Manila Standard Today 25 October 2013 : The latest acquisition increased Metro Pacific’s total hospital bed capacity to 2,137 beds. The hospital will construct a new four-story building, which would be completed by early 2015. The building will house the most advanced diagnostic imaging center in the province, with initially a 64-slice CT scan and digital x-ray machines, and eventually a 1.5 Tesla MRI and a digital mammography machine. 

TV5 InterAksyon News 02 October 2013 : Manila Doctors Hospital (MDH) offers the latest digital mammography services should your surgeon requests you to have one. With the digital mammography, images and results are readily available. Brightness, darkness, or contrast of photos can be adjusted and sections of an image can be magnified after the mammogram is completed, making it easier to see subtle differences between tissues. 

GMA News 19 March 2013 : In the latest installment in the mammogram debate, a new study finds that getting a mammogram every other year instead of annually did not increase the risk of advanced breast cancer in women aged 50 to 74, even in women who use hormone therapy or have dense breasts, factors that increase a woman's cancer risk. 

Philippine Star  12 May 2012 : Doctors encourage women to undergo annual mammography tests because the Philippine Cancer Society reports that breast cancer is now the leading cause of death among women.

Philippine Daily Inquirer 18 January 2010 : If the new guidelines are officially adopted, women who are younger than 50 opting to have a screening mammogram will not be covered by their health insurance.  They advocate the return to the former guidelines: annual screening starting at age 40, and starting at age 30 (or earlier) for higher risk women.

Correlating the 30 year incidence study and the 25 year research on mammography with media's indifference on the breast cancer epidemic in the Philippines, places a gigantic burden on the PBCN in its advocacy. Only by massive public awareness can this silence end. The PBCN continues to seek a staunch and fearless ally in the national government to seriously address this pressing situation.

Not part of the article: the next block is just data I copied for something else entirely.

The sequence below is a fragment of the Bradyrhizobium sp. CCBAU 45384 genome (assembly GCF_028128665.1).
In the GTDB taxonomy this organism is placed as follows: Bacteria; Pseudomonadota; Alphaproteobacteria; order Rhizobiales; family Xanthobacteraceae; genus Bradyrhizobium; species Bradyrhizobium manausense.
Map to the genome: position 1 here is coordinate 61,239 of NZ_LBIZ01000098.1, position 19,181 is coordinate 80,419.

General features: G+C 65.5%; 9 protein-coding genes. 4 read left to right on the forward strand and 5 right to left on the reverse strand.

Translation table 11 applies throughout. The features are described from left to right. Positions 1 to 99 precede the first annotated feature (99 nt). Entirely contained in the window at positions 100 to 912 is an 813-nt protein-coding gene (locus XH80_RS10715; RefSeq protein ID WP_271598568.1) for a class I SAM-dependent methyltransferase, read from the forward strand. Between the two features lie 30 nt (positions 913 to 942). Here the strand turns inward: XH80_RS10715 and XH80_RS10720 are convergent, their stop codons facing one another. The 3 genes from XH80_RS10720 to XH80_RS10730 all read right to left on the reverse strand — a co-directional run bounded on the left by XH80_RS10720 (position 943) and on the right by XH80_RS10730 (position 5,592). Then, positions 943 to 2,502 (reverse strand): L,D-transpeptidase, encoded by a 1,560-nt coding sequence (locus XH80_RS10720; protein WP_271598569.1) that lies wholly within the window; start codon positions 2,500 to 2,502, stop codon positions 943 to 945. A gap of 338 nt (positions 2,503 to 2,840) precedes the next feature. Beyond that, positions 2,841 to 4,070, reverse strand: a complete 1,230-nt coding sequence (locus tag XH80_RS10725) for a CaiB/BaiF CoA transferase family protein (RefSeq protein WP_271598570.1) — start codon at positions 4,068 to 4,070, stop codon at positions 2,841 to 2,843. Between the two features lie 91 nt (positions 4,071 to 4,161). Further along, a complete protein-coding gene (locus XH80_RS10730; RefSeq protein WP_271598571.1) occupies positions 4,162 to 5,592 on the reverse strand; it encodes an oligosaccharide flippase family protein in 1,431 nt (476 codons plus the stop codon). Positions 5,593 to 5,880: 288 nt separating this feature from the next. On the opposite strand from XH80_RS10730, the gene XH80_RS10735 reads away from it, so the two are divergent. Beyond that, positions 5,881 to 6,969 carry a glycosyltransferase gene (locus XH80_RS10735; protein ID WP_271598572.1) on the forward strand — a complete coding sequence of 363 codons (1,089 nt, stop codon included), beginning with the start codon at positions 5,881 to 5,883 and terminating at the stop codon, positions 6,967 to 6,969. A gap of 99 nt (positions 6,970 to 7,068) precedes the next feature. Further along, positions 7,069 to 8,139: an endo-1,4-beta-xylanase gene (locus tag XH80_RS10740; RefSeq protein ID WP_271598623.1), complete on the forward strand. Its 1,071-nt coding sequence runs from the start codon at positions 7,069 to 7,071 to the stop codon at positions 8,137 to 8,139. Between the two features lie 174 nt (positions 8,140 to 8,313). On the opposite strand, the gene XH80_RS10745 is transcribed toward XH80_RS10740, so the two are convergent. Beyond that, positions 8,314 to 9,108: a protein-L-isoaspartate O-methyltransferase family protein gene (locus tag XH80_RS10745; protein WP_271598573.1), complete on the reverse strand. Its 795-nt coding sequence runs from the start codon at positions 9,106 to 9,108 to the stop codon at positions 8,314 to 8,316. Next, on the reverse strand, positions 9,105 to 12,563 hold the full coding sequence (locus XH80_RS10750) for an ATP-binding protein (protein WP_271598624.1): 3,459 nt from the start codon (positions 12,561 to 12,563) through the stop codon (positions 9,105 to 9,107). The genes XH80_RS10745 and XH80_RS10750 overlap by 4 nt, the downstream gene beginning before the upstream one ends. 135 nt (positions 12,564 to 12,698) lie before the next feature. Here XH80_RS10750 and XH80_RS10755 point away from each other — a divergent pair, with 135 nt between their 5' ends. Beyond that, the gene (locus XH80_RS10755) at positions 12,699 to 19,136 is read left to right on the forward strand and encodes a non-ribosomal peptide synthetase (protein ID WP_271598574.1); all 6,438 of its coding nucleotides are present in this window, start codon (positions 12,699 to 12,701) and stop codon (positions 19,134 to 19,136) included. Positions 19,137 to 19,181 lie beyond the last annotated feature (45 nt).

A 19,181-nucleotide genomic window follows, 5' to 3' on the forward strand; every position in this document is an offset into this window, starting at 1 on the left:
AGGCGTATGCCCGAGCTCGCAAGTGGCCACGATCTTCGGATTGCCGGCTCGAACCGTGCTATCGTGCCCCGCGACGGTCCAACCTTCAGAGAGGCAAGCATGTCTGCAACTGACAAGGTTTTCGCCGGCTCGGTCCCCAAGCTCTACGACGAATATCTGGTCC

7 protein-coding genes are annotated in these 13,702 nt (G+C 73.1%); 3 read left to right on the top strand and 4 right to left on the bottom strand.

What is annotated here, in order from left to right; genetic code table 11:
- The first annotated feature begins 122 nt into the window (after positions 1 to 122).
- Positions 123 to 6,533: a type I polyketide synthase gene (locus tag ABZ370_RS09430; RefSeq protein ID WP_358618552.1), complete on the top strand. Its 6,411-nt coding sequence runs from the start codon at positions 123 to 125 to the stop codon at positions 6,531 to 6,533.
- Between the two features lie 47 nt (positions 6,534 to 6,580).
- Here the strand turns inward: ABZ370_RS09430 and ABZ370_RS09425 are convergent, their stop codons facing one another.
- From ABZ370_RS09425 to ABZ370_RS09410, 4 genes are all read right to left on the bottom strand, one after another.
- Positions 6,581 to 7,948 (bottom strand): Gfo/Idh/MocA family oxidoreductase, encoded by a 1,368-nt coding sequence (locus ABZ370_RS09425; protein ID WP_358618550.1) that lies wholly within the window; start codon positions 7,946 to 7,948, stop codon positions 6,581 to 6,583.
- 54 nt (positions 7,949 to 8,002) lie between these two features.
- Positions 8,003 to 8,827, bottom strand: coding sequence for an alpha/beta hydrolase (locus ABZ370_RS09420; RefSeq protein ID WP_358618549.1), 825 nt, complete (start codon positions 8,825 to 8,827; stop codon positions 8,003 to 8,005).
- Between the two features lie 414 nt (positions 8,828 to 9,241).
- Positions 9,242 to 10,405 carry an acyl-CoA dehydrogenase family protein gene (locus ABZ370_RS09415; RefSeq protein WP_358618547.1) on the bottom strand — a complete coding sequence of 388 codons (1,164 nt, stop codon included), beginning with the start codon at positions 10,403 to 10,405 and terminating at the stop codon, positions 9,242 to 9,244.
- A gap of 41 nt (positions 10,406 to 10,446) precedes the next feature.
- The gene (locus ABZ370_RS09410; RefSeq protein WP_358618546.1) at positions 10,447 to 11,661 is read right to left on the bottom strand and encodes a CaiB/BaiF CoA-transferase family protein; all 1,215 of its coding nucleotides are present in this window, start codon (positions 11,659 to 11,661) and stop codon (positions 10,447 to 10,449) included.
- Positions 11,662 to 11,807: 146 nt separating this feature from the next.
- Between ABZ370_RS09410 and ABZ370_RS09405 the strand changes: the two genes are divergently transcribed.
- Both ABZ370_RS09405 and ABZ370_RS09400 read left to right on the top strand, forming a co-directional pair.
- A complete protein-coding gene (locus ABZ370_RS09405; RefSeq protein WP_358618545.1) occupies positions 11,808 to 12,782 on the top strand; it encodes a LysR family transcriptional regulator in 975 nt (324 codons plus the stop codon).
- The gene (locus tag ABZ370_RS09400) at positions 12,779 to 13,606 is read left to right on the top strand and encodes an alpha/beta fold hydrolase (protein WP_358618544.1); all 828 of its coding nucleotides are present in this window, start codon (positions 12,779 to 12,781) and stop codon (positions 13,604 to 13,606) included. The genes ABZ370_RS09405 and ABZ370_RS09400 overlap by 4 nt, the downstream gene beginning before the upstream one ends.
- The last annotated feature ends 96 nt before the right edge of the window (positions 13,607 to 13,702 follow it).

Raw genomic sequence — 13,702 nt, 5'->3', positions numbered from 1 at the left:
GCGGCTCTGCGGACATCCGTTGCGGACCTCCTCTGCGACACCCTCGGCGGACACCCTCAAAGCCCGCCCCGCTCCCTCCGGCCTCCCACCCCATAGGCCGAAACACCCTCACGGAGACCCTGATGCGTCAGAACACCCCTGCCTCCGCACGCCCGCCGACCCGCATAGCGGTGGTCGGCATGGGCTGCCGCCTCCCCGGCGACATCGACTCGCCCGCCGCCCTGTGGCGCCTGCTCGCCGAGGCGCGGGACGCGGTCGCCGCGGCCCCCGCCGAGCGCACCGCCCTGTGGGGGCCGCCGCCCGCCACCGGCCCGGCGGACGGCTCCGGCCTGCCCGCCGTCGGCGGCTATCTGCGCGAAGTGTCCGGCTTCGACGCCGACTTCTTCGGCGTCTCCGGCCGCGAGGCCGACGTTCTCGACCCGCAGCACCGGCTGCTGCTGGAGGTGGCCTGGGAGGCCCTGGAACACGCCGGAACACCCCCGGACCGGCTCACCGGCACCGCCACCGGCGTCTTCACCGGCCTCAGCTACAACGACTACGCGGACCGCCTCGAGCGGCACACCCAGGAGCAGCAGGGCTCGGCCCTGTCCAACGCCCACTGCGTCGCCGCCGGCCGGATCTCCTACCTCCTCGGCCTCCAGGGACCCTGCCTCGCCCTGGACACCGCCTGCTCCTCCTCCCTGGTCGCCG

Sunday, February 9, 2014

2014 World Cancer Marketing Day

"The greatest risk of getting breast cancer tomorrow is being born today in a developing country. The greatest risk of not surviving breast cancer today is being a woman in the Philippines." - Rosa Francia Meneses, 1999 World Conference on Breast Cancer

The primary goal of the World Cancer Day on February 4th is the significant reduction of death and illness caused by cancer by the year 2025. Previously set to 2020, the organizers led by the Union for International Cancer Control (UICC) will always extend the deadline because cancer is an incurable disease.

Considering that UICC was founded 80 years ago when cancer was not yet a prevalent disease, it would be interesting to know how such an organization can possibly exist for such a long period and now come up with a most overarching goal. In the world cancer day's website, one is even asked to sign up for a “cancer free world!” 

During the 2002 World Conference on Breast Cancer in Victoria, B.C., I was accosted by a Berkeley Professor for the PBCN handouts which stated “Stop Breast Cancer!” Short of saying that I was out of my mind, he categorically stated it will never happen. The global movement for the eradication of breast cancer, of which the Philippine Breast Cancer Network is a part of, carries a patient's perspective as opposed to the medical point of view. In this regard, our advocacy is much, much bolder than that of the UICC.

The UICC will never have in its Board of Directors, well respected doctors and scientists who will not tow the line of the pharmaceutical industry. Supporters of the UICC include AMGEN, Roche, Boehringer Ingelheim, GlaxoSmithKline, Pfizer, Bayer, Novartis, Sanofi and MSD. Would anyone ever think that the UICC would ever bite the hand that feeds it? Rather, it would serve themselves to nurture a lucrative cancer market!